“Plato informs us that the first schools dedicated to musical education were created by the Cretans. However, the heyday of music in the classroom was during the 6th and 5th centuries BCE when schools of music were established in Athens where pupils aged between thirteen and sixteen were taught to play the lyre and kithara and to sing, accompanied by their teacher on the aulos. Music taught discipline and order and allowed the educated to better appreciate musical performance. Athletics and other sporting activities, another major element of the Greek education, were also done accompanied to music, particularly in order to increase synchronization.”
The philosophy behind music in Ancient Greece also has an interesting correlation to how we think of music in modern society. The notorious philosopher named Plato discusses the proper use of various modes including Dorian, Phrygian, Lydian, and others. Interestingly enough, Plato banned instruments capable of producing all of the scales. Over-complicated rhythms and music with a fast tempo were considered morally dangerous in the great philosopher’s ideal republic.
He later wrote a complaint about the modern music of his time explaining that,
“Our music was once divided into its proper forms. There were no whistles, unmusical mob-noises, or clapping for applause. The rule was to listen silently and learn; boys, teachers, and the crowd were kept in order by threat of the stick. . . . But later, an unmusical anarchy was led by poets who had natural talent, but were ignorant of the laws of music…Through foolishness they deceived themselves into thinking that there was no right or wrong way in music, that it was to be judged good or bad by the pleasure it gave.”
This can be relatable to our modern society because many religions such as Islam, Mormonism, and Orthodox Jews believe that the type of music you listen to can alter your spirit or moral behavior. In Judaism, they believe heavily on this philosophy by only letting Orthodox and Chabad Jews listen to religious music only. They believe that trap, R&B, rap, and pop music are not sacred and is therefore perceived as a sin. Listening to music other than for religious purposes is not allowed in that sect of the religion.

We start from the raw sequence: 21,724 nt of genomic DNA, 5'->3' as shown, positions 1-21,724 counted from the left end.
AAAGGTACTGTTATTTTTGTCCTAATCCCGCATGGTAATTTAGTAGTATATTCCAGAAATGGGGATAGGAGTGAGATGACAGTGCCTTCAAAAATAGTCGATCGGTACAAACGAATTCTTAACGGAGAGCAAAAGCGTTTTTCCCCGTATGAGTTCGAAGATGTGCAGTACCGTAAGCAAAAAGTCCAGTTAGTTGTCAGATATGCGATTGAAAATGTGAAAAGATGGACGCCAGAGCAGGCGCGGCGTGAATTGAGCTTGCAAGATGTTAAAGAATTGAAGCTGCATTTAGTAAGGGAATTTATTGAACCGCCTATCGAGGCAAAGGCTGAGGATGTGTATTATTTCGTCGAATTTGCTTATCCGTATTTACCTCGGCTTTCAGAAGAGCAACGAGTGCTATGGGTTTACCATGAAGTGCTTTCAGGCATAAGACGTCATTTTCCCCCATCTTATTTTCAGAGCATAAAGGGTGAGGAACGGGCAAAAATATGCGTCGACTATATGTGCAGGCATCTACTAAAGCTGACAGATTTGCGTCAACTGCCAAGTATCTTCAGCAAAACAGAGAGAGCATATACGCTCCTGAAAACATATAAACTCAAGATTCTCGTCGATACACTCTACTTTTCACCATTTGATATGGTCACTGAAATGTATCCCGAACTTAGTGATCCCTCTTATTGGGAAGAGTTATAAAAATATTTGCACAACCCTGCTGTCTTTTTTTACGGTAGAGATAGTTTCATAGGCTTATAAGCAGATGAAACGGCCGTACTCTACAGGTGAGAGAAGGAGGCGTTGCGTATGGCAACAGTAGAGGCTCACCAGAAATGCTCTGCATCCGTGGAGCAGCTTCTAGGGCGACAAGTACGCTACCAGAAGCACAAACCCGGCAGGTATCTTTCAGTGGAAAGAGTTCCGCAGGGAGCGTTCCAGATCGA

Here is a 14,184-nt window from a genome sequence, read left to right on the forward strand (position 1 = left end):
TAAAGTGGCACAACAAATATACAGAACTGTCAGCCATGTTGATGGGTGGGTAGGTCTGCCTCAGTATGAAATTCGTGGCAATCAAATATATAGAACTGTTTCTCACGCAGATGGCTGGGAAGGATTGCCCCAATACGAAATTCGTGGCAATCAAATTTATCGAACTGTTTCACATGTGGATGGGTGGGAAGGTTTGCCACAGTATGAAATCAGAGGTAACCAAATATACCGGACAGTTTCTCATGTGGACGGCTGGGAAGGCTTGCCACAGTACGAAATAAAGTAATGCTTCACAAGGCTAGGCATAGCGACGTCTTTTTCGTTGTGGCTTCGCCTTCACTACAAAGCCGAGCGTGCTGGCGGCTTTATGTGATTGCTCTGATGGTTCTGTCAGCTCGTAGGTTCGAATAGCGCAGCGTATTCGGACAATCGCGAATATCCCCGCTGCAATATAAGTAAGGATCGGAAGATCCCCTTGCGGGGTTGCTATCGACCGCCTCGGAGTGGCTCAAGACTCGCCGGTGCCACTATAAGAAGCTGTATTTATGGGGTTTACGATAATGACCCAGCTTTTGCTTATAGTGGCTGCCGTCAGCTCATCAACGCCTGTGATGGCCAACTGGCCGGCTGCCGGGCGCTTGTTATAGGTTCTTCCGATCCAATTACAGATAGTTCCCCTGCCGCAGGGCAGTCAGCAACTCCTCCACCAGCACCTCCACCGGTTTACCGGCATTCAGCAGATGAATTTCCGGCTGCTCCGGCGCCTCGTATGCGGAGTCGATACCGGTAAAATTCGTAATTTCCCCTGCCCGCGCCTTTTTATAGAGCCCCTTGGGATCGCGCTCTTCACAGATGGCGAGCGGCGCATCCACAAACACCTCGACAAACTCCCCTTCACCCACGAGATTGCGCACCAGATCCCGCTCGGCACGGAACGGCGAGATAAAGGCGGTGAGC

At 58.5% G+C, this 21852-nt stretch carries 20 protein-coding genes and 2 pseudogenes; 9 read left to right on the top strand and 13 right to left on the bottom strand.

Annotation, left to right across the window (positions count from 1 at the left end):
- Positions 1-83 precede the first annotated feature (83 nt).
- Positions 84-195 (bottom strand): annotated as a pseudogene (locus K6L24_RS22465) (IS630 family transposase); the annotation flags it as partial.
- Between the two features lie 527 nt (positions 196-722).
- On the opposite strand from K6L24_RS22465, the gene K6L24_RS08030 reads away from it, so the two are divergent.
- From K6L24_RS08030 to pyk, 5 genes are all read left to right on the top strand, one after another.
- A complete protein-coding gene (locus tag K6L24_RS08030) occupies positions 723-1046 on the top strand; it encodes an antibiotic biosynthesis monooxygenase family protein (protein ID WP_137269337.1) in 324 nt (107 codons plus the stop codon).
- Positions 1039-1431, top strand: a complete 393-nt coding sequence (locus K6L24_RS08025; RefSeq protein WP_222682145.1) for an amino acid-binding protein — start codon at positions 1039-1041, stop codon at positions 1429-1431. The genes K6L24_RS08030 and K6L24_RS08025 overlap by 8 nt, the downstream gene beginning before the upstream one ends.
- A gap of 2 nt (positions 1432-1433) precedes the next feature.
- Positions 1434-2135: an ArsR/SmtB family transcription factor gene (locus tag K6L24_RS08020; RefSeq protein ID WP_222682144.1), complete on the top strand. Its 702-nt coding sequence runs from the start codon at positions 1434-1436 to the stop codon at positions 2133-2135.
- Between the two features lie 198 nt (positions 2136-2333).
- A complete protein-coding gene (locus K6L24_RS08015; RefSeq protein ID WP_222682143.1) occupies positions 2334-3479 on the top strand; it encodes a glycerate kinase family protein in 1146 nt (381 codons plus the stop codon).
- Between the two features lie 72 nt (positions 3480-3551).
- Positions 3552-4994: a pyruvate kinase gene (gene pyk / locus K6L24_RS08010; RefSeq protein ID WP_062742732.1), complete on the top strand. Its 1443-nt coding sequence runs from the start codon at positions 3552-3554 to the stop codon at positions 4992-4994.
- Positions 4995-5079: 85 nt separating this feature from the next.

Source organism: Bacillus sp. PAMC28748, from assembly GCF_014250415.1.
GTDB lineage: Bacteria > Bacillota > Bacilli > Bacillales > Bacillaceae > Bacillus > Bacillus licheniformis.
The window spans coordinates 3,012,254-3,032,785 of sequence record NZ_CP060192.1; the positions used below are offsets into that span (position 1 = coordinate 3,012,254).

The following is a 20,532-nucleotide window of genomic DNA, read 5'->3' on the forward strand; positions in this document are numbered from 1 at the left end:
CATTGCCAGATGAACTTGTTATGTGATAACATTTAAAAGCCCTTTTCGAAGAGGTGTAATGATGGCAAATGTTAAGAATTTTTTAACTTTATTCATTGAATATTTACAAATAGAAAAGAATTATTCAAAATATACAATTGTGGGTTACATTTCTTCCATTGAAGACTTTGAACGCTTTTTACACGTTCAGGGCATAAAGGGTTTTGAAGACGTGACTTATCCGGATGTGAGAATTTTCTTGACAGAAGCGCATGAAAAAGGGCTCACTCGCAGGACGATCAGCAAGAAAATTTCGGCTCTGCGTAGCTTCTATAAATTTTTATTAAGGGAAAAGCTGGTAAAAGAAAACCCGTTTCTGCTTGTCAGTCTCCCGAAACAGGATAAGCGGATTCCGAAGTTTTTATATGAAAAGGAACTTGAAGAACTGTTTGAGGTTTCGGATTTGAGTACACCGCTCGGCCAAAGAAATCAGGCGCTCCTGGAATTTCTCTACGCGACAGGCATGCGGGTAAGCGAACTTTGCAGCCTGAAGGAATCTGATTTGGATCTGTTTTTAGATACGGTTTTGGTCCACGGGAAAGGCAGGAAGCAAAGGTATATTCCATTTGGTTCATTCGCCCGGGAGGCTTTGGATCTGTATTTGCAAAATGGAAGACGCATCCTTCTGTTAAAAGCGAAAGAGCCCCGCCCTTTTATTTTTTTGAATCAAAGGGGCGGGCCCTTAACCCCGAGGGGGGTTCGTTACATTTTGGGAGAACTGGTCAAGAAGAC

In conclusion, the way we incorporate music today is analogous of how the Greeks used music in the past. The Greeks provided us with many significant contributions to our music such as our turning system, a moral and ethical effect upon the listener, how we use music during celebrations, and the belief that music changes your attitude. The Greeks were immensely influential to music in our society and without them, music would be unrecognizable.
Fauvel, John., Raymond. Flood, and Robin J. Wilson. Music and Mathematics : From Pythagoras to Fractals. Oxford ; New York: Oxford University Press, 2003.
Lippman, Edward A. “The Sources and Development of the Ethical View of Music in Ancient Greece.” The Musical Quarterly 49, no. 2 (1963): 188-209. http://www.jstor.org/stable/740645.
Landels, John G. Music in Ancient Greece and Rome. London: Routledge, 2007.
University of Western Michigan College of Music. University of Western Michigan. Accessed February 22, 2015. http://www.wmich.edu/mus-gened/mus170/AncientGreekMusic.html.
Mark Cartwright. “Ancient Greek Music,” Ancient History Encyclopedia. Last modified January 05, 2013. http://www.ancient.eu /Greek_Music/.